Jhpiego, a nonprofit organisation that works in developing countries to train health professionals in modern reproductive health care, especially family planning, leads a project known as the Tupange project. The project which is supported by Bill & Melinda Gates Foundation is one of the initiatives that works with the Kenya government and private health providers to reach some of the country’s most vulnerable people through increasing the capacity of local health workers to provide family planning options and services, as well as support Kenyan mothers.

Religious customs deeply rooted in the society play a role in influencing people’s view of family planning due to myths on family planning. Some of the myths include the belief that contraceptives cause abortion, which is murder and thereby ethically and religiously immoral.

The Catholic Church has been particularly strict on the use of contraceptives and condoms amongst believers saying it is against their values. The Islam belief on the other hand only allows women to use natural family planning such as safe days.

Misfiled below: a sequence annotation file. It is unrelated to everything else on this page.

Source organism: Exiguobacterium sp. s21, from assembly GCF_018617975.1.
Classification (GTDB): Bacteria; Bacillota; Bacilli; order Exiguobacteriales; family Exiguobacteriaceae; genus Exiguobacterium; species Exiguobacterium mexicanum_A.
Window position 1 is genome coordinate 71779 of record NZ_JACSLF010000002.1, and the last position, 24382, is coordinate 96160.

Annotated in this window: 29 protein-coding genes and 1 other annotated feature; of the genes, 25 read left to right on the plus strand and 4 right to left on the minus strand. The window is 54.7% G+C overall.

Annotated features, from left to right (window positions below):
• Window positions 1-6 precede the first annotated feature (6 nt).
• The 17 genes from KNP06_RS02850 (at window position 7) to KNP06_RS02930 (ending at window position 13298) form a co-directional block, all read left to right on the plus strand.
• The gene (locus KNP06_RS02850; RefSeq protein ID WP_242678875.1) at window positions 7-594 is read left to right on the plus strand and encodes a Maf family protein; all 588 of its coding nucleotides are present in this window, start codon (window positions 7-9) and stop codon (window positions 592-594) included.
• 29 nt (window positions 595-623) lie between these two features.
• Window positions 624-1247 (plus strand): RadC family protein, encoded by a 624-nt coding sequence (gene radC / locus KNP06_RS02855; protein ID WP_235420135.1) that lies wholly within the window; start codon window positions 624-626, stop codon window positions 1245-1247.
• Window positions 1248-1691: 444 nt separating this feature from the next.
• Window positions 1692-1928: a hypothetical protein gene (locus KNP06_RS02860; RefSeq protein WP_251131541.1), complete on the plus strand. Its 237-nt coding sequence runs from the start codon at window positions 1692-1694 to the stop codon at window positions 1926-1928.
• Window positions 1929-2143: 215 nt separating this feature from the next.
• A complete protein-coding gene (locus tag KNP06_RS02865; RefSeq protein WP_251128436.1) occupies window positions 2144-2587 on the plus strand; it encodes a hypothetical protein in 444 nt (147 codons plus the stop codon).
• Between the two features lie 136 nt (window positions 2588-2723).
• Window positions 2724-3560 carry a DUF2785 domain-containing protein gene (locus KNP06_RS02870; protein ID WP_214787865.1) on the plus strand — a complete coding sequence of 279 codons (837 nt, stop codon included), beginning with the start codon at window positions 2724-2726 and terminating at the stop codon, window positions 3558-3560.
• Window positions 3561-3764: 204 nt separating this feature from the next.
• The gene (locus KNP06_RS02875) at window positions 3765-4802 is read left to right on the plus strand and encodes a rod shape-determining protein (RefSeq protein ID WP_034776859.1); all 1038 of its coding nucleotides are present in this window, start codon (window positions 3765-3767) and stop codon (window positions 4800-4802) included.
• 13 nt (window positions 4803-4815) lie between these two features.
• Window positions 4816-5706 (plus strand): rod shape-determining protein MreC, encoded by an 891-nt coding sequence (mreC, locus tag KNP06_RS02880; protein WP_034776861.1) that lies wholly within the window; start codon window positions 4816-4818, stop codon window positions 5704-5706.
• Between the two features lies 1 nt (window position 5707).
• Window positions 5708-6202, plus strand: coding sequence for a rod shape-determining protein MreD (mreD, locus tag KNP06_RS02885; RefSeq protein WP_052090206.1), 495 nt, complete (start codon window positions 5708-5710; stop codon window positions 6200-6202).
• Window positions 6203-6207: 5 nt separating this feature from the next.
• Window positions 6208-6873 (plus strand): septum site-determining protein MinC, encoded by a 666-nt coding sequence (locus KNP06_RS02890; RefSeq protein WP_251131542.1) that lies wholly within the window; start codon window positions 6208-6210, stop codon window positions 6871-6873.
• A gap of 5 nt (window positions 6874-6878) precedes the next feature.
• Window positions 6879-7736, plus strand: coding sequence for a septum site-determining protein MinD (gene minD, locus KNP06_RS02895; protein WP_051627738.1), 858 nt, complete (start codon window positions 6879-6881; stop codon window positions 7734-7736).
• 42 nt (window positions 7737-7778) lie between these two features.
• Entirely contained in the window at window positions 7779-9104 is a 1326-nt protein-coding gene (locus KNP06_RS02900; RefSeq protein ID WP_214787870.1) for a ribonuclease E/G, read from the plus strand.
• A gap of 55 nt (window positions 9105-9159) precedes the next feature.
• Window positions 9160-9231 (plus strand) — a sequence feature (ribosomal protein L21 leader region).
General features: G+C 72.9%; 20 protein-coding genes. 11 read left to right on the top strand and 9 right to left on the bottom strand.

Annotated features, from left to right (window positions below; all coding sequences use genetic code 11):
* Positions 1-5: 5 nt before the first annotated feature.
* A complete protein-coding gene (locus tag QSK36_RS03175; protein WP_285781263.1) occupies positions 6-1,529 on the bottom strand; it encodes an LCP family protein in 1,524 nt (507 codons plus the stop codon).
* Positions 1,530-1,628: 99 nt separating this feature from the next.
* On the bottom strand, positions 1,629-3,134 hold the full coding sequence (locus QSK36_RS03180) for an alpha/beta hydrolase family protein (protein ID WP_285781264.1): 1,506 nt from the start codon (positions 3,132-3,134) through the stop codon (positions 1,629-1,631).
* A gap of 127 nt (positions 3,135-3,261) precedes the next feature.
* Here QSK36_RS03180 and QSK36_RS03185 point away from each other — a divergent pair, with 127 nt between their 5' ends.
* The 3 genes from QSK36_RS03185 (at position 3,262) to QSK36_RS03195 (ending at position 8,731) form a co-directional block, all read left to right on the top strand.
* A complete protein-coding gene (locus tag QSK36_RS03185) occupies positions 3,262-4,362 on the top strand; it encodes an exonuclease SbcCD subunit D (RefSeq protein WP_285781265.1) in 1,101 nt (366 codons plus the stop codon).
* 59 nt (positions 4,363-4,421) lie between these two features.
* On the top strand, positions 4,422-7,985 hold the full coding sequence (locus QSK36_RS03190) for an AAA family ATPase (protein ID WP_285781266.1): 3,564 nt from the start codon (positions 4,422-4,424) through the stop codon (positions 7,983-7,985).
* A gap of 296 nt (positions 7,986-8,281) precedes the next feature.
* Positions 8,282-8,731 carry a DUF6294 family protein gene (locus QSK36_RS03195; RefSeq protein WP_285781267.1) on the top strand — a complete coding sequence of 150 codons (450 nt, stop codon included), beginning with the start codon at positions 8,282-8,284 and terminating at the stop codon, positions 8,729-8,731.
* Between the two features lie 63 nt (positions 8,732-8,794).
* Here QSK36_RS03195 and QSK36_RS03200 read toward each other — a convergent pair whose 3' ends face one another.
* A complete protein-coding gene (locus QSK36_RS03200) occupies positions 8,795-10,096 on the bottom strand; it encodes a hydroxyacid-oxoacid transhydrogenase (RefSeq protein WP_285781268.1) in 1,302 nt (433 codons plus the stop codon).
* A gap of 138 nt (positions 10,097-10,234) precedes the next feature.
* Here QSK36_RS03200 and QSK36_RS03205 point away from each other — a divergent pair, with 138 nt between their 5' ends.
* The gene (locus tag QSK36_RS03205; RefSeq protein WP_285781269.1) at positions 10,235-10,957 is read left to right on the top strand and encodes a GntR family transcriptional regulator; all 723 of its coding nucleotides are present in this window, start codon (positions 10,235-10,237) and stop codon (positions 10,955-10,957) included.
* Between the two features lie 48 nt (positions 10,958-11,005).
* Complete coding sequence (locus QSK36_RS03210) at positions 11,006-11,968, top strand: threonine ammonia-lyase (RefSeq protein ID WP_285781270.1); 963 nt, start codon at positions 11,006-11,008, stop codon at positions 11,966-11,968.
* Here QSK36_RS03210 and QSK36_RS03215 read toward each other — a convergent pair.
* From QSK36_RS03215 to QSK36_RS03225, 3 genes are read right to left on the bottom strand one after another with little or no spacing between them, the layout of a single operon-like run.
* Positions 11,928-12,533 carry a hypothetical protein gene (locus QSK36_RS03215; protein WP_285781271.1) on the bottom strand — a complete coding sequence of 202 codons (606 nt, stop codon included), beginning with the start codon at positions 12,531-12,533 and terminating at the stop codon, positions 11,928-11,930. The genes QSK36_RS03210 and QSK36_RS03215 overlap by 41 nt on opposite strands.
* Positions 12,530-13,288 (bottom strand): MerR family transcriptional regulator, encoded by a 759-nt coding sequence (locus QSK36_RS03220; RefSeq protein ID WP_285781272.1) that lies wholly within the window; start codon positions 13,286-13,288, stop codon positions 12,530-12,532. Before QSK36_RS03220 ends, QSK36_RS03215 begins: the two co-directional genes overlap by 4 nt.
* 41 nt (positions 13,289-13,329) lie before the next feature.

The United Nations Population Fund (UNFPA), an international development agency whose objective is to ensure that every pregnancy is wanted, safe, and every young person’s potential is fulfilled, launched a family planning programme in 2012, focusing on youth within the Muslim communities in Malindi in Mombasa County. The aim of the programme was to use innovative approaches to demystify myths and misconception around family planning and Islam.

Which is the best option?

At the end of the day, family planning includes both natural and artificial methods. Individuals can decide for themselves which of the two methods works best for them in consultation with a gynaecologist. While some people prefer natural family planning methods others prefer artificial ones.